Focus on history
UD students help Newark document historic buildings with photography
1:25 p.m., Nov. 11, 2013--Some say a picture is worth a thousand words.
But to a class at the University of Delaware and the city of Newark, a picture can be worth a lifetime of historic preservation.
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In David Ames’ architectural photography course, a team of graduate and undergraduate students is photographing historic buildings on Main Street. They have joined with city planners to help document what’s there for survey, design, promotion and preservation.
On a recent blustery day, junior Jessica Lang and senior Marek Jaworski strolled down Main Street photographing the buildings on their list. They were supposed to focus on capturing one primary detail of each building -- starting at the Post Office and ending at the former Marine Corps recruiting building -- and one perspective shot.
“We look for things like a balcony, designs on a railing to tell the types of buildings, and where it is, to preserve the history of the building,” Lang said.
The class was divided into five teams of two, said Ames, professor and director of UD’s Center for Historic Architecture and Design, part of the School of Public Policy and Administration. Each team was armed with a list of buildings to document, and once old Main Street was complete, the class moved on to East Main Street and Old Elkton Road.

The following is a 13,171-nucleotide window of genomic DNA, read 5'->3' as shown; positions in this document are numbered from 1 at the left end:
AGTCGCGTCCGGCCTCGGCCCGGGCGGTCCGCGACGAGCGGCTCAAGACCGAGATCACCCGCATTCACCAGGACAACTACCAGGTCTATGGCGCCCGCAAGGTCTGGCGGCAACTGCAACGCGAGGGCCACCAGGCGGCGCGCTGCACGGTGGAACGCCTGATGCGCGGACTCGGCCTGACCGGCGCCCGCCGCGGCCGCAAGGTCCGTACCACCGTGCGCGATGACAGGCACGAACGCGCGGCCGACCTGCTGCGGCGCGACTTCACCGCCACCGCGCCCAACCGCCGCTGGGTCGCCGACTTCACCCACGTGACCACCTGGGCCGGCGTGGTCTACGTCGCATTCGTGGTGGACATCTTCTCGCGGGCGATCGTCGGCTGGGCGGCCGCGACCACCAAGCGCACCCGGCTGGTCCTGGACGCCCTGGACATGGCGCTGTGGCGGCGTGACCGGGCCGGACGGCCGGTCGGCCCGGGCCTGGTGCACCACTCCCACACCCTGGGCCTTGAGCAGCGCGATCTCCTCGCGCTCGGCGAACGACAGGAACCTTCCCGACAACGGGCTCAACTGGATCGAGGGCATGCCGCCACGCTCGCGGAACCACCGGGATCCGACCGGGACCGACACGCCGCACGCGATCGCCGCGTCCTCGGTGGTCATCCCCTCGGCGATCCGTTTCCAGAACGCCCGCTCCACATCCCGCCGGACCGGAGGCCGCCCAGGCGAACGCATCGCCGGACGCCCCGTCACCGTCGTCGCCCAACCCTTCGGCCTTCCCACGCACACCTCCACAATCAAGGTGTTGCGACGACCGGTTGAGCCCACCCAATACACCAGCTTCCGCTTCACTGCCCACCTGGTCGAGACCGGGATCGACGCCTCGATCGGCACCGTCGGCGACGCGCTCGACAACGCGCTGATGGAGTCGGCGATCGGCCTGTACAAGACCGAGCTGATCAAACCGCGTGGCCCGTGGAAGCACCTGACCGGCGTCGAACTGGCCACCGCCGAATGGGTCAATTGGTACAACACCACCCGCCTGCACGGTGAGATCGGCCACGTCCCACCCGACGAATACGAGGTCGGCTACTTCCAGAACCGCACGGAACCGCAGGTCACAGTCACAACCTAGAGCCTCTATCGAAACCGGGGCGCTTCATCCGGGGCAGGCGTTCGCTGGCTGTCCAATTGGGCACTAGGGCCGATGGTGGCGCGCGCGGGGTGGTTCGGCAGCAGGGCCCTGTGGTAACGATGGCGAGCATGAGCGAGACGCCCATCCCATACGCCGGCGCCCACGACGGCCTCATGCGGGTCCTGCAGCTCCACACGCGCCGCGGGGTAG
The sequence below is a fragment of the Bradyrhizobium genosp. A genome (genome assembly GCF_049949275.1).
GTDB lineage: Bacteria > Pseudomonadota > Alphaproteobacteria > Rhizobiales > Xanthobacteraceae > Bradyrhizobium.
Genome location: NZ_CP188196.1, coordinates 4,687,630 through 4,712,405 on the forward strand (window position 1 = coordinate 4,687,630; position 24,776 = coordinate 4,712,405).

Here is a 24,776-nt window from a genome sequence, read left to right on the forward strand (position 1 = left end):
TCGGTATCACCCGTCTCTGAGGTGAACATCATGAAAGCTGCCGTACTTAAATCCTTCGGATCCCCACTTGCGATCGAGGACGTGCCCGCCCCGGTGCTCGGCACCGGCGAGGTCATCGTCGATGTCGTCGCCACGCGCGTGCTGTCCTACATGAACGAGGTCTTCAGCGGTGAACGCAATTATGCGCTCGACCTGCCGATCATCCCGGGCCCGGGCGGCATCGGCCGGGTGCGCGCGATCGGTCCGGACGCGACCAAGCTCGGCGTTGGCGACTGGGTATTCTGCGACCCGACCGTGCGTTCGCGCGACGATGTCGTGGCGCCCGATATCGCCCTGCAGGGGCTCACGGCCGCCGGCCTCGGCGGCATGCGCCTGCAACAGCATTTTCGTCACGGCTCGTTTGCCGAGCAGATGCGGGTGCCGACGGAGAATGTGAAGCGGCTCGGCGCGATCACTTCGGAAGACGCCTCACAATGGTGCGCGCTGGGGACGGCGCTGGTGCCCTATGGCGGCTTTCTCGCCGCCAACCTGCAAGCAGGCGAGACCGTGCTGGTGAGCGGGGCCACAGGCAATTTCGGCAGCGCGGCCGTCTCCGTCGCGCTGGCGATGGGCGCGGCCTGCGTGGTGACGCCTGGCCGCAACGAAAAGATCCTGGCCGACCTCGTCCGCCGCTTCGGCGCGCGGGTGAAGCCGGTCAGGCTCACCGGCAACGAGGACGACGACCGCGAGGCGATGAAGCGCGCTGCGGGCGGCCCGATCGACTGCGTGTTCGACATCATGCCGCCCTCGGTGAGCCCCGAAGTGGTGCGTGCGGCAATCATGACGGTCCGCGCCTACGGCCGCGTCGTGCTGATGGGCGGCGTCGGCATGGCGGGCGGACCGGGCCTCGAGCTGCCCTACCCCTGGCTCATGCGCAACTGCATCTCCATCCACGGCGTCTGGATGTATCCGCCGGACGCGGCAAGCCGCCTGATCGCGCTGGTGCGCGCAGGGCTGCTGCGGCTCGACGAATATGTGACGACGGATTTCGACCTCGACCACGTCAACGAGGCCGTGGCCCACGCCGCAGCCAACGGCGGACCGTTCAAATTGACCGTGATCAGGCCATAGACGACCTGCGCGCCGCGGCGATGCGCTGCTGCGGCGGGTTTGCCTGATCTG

“They’re having fun,” Ames said. “It’s part of the learning process. It motivates them. They know it’s more than just an exercise.”
Years ago, Ames worked with the city to help conduct a survey of Newark’s historic buildings. But the city didn’t keep it up-to-date, said city planner and Downtown Newark Partnership administrator Ricky Nietubicz. Ames said the technology used at the time was outdated, anyway.
This year, the Newark planners approached Ames to see if he wanted to help do it all over again. Ames was willing and eager to give his students a real hands-on experience, and decided to use Flickr as a database and warehouse for the photos.
By using the online photo-sharing site, the city has access to the photos during every step of the process, even before Ames’ students are finished. Photos can be manipulated, tagged, classified and quickly surveyed. They can also be shared.
On a recent afternoon, Ames and members of the class sat down to look at the first round of photos. He asked whether they had fun.
Students spoke up: “Cars and people make it hard.”
“Obstructions are hard to photograph around.”
“The time of year is tough; there’s no light exposure.”
The class is, first and foremost, a material culture photography class. The students first learned about historic architecture. Then they learned how to use their digital cameras, how to achieve the desired lighting, how to frame their shots.
Then they learned what elements of a building are necessary for documenting historic buildings, usually a detail that defines the building or an elevation or perspective shot.